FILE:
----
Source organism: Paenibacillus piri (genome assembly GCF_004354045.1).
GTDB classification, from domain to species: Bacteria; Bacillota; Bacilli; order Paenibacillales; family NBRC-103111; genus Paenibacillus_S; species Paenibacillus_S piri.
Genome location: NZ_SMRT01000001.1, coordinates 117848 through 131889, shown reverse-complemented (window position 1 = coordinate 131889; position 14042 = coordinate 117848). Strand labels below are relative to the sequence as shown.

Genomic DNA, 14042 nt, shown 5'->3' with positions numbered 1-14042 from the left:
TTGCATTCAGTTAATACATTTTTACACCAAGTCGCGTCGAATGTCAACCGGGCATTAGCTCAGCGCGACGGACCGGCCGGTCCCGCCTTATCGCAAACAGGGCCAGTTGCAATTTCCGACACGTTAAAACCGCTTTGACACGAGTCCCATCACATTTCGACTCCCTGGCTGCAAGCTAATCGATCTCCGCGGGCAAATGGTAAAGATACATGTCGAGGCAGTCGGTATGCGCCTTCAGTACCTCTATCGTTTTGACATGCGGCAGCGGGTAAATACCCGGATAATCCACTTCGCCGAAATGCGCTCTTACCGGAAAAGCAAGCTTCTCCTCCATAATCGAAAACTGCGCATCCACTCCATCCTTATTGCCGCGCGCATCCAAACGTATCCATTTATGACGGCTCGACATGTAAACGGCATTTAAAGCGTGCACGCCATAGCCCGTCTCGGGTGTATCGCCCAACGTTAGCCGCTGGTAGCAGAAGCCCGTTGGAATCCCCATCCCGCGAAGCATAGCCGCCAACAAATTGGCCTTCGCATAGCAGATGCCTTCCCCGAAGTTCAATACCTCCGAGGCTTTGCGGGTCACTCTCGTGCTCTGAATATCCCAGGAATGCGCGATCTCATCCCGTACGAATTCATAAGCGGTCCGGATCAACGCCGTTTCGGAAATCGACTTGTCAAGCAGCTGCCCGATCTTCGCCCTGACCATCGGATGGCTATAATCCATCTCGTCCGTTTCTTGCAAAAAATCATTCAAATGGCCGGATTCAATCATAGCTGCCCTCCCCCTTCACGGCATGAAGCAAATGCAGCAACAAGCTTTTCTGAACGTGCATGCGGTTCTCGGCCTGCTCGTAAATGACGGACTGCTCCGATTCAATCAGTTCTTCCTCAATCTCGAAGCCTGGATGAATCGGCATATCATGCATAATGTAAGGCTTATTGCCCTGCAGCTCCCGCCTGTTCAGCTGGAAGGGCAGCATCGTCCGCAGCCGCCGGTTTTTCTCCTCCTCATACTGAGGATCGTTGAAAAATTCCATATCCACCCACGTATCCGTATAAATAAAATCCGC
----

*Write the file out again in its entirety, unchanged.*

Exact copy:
Source organism: Paenibacillus piri (genome assembly GCF_004354045.1).
GTDB classification, from domain to species: Bacteria; Bacillota; Bacilli; order Paenibacillales; family NBRC-103111; genus Paenibacillus_S; species Paenibacillus_S piri.
Genome location: NZ_SMRT01000001.1, coordinates 117848 through 131889, shown reverse-complemented (window position 1 = coordinate 131889; position 14042 = coordinate 117848). Strand labels below are relative to the sequence as shown.

Genomic DNA, 14042 nt, shown 5'->3' with positions numbered 1-14042 from the left:
TTGCATTCAGTTAATACATTTTTACACCAAGTCGCGTCGAATGTCAACCGGGCATTAGCTCAGCGCGACGGACCGGCCGGTCCCGCCTTATCGCAAACAGGGCCAGTTGCAATTTCCGACACGTTAAAACCGCTTTGACACGAGTCCCATCACATTTCGACTCCCTGGCTGCAAGCTAATCGATCTCCGCGGGCAAATGGTAAAGATACATGTCGAGGCAGTCGGTATGCGCCTTCAGTACCTCTATCGTTTTGACATGCGGCAGCGGGTAAATACCCGGATAATCCACTTCGCCGAAATGCGCTCTTACCGGAAAAGCAAGCTTCTCCTCCATAATCGAAAACTGCGCATCCACTCCATCCTTATTGCCGCGCGCATCCAAACGTATCCATTTATGACGGCTCGACATGTAAACGGCATTTAAAGCGTGCACGCCATAGCCCGTCTCGGGTGTATCGCCCAACGTTAGCCGCTGGTAGCAGAAGCCCGTTGGAATCCCCATCCCGCGAAGCATAGCCGCCAACAAATTGGCCTTCGCATAGCAGATGCCTTCCCCGAAGTTCAATACCTCCGAGGCTTTGCGGGTCACTCTCGTGCTCTGAATATCCCAGGAATGCGCGATCTCATCCCGTACGAATTCATAAGCGGTCCGGATCAACGCCGTTTCGGAAATCGACTTGTCAAGCAGCTGCCCGATCTTCGCCCTGACCATCGGATGGCTATAATCCATCTCGTCCGTTTCTTGCAAAAAATCATTCAAATGGCCGGATTCAATCATAGCTGCCCTCCCCCTTCACGGCATGAAGCAAATGCAGCAACAAGCTTTTCTGAACGTGCATGCGGTTCTCGGCCTGCTCGTAAATGACGGACTGCTCCGATTCAATCAGTTCTTCCTCAATCTCGAAGCCTGGATGAATCGGCATATCATGCATAATGTAAGGCTTATTGCCCTGCAGCTCCCGCCTGTTCAGCTGGAAGGGCAGCATCGTCCGCAGCCGCCGGTTTTTCTCCTCCTCATACTGAGGATCGTTGAAAAATTCCATATCCACCCACGTATCCGTATAAATAAAATCCGC